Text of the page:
A recent study showed one in four Australians has been a victim of credit-card fraud or had money taken from their bank account.

Despite this, the study by software company Kaspersky Lab found that three out of four Australians would still buy Christmas presents online this year.

Product specialist Wayne Kirby said scammers preyed on people during the Christmas season.

"It's a time when people are busy ... shopping online and generally sharing a lot of content via email or social media," he said.

"Before clicking on any links or opening any attachments, ask yourself, is that email from a legitimate company.

"Thinking before your click can save your computer, your credit-card details and also your privacy. Scammers will prey on unsuspecting victims who trust easily and fall for financial or personal hardship stories."

Fake emails and website pages are often used.

Additional reporting Ken McGregor

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Toy run touched by tragedy

SOUTHERN Tasmania was brought to a standstill yesterday as 8000 motorcycles snaked their way into Hobart on the 33rd Toy Run.

But the event, which grows larger each year, was marred by tragedy with the death of an Ulverstone motorcyclist at Conara.

Riders travelling from the north of the state experienced lengthy delays on the Midland Highway after the 45-year-old woman apparently crashed into a roadside railing about 10.40am.

The woman died at the scene.

Police investigating the crash said high winds were reported by other motorcyclists in the area at the time and could have been a factor in the accident.

Riders from around the state converged on the Derwent Entertainment Centre about noon and began riding along the Brooker Highway into Hobart.

Many were unaware of the tragedy that had taken place as they waved to onlookers and threw sweets to thousands of people who lined the route.

Arriving at Parliament House lawns on classic Harley-Davidsons, sidecars and motorised pushbikes, the bikers donated toys, food and money to the Salvation Army for the state's needy children and families.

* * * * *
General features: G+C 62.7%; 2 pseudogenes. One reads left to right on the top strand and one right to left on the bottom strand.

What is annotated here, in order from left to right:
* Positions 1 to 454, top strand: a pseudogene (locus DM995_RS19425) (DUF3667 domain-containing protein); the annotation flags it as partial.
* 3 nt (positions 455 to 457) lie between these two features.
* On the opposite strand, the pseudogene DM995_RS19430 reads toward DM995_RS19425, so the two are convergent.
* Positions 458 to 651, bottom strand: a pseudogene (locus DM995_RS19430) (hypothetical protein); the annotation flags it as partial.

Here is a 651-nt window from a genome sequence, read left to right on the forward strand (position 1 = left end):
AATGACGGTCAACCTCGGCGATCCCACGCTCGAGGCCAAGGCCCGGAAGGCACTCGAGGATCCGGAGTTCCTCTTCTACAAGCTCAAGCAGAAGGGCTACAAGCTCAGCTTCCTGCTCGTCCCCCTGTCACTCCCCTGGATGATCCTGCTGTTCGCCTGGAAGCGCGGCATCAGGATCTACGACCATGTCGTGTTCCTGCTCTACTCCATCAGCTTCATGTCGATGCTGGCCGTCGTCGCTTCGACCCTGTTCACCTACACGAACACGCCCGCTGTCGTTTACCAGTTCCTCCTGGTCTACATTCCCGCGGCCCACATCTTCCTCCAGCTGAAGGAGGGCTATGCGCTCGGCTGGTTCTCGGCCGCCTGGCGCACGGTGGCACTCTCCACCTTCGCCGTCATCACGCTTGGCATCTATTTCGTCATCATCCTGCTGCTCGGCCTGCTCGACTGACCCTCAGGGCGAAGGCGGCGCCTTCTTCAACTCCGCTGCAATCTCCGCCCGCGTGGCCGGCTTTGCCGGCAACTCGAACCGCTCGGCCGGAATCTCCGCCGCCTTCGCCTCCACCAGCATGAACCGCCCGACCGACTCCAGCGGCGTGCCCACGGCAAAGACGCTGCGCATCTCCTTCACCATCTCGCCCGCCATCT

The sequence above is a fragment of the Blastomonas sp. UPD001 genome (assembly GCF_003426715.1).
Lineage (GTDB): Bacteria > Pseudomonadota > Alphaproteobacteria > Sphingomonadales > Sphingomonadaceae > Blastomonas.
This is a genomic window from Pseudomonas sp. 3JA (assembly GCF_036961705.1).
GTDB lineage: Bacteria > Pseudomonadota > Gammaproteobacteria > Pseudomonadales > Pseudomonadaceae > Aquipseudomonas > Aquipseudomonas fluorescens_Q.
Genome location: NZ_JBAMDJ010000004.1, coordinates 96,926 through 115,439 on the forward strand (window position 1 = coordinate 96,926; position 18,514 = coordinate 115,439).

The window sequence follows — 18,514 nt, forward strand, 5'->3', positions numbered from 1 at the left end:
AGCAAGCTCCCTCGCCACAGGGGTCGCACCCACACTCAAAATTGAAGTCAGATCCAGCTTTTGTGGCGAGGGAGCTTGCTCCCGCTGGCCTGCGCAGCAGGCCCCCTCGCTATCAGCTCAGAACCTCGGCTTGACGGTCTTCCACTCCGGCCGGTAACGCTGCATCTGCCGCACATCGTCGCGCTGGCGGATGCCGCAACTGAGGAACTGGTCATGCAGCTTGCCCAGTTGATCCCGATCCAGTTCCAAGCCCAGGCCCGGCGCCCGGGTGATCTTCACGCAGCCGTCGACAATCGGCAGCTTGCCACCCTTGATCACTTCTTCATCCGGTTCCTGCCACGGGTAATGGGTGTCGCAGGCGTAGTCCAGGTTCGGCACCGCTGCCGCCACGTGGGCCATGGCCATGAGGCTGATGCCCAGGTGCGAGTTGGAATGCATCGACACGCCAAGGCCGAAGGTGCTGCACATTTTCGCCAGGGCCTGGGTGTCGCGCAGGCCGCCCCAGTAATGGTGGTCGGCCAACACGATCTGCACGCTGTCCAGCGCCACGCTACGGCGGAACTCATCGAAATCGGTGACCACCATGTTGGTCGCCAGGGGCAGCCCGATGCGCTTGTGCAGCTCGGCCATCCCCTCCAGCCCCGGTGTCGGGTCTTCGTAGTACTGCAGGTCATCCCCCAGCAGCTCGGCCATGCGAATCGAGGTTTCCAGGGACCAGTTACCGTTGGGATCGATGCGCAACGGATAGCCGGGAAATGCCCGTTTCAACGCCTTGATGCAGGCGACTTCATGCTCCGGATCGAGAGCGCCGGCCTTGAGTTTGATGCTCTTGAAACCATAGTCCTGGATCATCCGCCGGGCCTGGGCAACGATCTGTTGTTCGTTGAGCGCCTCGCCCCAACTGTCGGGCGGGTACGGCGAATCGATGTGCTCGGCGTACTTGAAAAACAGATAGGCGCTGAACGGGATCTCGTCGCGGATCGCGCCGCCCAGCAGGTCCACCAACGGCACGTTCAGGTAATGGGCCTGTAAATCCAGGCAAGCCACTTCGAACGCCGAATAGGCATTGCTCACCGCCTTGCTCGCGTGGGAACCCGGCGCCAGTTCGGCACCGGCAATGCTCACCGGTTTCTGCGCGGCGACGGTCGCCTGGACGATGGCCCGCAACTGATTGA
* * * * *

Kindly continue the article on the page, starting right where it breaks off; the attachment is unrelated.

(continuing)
Southern Motorbike Riders Association president Dean Horsey said there was a sombre mood at the gathering and a minute's silence was held for the rider before festivities began.

Numbers at this year's event increased by more than 500 participants on previous years as the Toy Run grows in popularity among the motorcycling community.

"It brings the motorcycle community together for a good cause," Mr Horsey said.

Damian Thompson, of Ulverstone, has been taking part since his first run in 1979.

"It's a really good opportunity to help the little tackers," he said.

"Every person here does it for the same reason, it's a chance to give back to the community."

A motorbike enthusiast of 54 years, John Wallander, of Gravelly Beach, has participated in the run seven times.

"It's beautiful if the bikers can raise a heap of money for charity for Christmas," he said.

Yesterday's crash was the second fatal crash on Tasmanian roads in less than 24 hours.

On Friday a woman was killed and five injured after a van rolled on the Arthur Highway at Copping.

The death brought the state's road toll to 28, compared with 22 at the same time last year.

Any witnesses to the bike crash are asked to contact Northern Crash Investigation on 6336 3936.